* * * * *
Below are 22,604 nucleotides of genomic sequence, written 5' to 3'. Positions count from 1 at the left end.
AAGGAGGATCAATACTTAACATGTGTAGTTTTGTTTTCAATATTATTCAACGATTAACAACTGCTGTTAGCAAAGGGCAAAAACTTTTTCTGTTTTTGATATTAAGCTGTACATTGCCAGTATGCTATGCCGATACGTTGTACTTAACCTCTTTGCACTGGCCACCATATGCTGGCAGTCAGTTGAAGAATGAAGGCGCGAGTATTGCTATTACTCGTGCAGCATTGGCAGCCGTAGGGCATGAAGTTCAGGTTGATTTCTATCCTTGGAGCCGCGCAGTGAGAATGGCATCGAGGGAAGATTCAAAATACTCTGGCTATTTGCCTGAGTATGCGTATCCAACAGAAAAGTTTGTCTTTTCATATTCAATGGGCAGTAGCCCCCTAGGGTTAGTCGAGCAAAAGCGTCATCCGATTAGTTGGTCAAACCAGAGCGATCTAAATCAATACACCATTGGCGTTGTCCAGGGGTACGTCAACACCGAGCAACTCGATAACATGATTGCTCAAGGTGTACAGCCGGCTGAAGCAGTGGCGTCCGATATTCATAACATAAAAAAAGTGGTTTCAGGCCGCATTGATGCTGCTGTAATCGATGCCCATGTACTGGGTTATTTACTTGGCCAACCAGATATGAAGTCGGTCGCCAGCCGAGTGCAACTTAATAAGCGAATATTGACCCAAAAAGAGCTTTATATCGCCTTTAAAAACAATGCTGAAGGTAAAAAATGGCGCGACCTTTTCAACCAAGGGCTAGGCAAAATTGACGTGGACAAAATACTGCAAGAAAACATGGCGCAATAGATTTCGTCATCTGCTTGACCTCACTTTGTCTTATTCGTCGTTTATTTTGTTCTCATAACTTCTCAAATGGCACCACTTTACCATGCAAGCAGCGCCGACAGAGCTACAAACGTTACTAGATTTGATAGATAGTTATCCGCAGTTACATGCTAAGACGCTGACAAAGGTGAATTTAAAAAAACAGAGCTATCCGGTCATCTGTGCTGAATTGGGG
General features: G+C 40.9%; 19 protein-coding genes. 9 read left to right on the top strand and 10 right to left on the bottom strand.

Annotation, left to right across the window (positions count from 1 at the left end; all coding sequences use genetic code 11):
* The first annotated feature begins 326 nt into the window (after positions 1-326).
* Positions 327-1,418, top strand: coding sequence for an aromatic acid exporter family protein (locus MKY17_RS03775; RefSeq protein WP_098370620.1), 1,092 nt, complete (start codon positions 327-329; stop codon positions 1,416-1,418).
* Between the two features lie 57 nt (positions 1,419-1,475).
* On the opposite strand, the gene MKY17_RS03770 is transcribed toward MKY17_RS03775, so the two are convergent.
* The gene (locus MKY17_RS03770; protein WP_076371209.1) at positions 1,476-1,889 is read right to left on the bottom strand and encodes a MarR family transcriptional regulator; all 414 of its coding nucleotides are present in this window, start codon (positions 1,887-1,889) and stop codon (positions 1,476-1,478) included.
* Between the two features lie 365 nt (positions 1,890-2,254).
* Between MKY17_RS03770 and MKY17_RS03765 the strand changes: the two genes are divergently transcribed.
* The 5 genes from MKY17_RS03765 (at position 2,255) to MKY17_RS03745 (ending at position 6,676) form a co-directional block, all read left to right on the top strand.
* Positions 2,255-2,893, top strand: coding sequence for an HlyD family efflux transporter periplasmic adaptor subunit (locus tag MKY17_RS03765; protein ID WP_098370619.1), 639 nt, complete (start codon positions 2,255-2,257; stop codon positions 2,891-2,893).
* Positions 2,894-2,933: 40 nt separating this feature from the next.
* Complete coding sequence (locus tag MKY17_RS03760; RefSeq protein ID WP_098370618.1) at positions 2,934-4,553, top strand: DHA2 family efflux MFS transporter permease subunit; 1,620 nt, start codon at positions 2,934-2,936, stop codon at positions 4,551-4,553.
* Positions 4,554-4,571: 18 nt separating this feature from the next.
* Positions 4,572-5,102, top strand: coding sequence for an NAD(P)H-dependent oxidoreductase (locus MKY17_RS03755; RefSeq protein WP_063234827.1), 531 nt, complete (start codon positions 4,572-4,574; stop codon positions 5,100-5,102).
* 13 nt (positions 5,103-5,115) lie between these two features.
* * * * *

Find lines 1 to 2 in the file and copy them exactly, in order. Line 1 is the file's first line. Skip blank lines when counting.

Below are 22,604 nucleotides of genomic sequence, written 5' to 3'. Positions count from 1 at the left end.
AAGGAGGATCAATACTTAACATGTGTAGTTTTGTTTTCAATATTATTCAACGATTAACAACTGCTGTTAGCAAAGGGCAAAAACTTTTTCTGTTTTTGATATTAAGCTGTACATTGCCAGTATGCTATGCCGATACGTTGTACTTAACCTCTTTGCACTGGCCACCATATGCTGGCAGTCAGTTGAAGAATGAAGGCGCGAGTATTGCTATTACTCGTGCAGCATTGGCAGCCGTAGGGCATGAAGTTCAGGTTGATTTCTATCCTTGGAGCCGCGCAGTGAGAATGGCATCGAGGGAAGATTCAAAATACTCTGGCTATTTGCCTGAGTATGCGTATCCAACAGAAAAGTTTGTCTTTTCATATTCAATGGGCAGTAGCCCCCTAGGGTTAGTCGAGCAAAAGCGTCATCCGATTAGTTGGTCAAACCAGAGCGATCTAAATCAATACACCATTGGCGTTGTCCAGGGGTACGTCAACACCGAGCAACTCGATAACATGATTGCTCAAGGTGTACAGCCGGCTGAAGCAGTGGCGTCCGATATTCATAACATAAAAAAAGTGGTTTCAGGCCGCATTGATGCTGCTGTAATCGATGCCCATGTACTGGGTTATTTACTTGGCCAACCAGATATGAAGTCGGTCGCCAGCCGAGTGCAACTTAATAAGCGAATATTGACCCAAAAAGAGCTTTATATCGCCTTTAAAAACAATGCTGAAGGTAAAAAATGGCGCGACCTTTTCAACCAAGGGCTAGGCAAAATTGACGTGGACAAAATACTGCAAGAAAACATGGCGCAATAGATTTCGTCATCTGCTTGACCTCACTTTGTCTTATTCGTCGTTTATTTTGTTCTCATAACTTCTCAAATGGCACCACTTTACCATGCAAGCAGCGCCGACAGAGCTACAAACGTTACTAGATTTGATAGATAGTTATCCGCAGTTACATGCTAAGACGCTGACAAAGGTGAATTTAAAAAAACAGAGCTATCCGGTCATCTGTGCTGAATTGGGG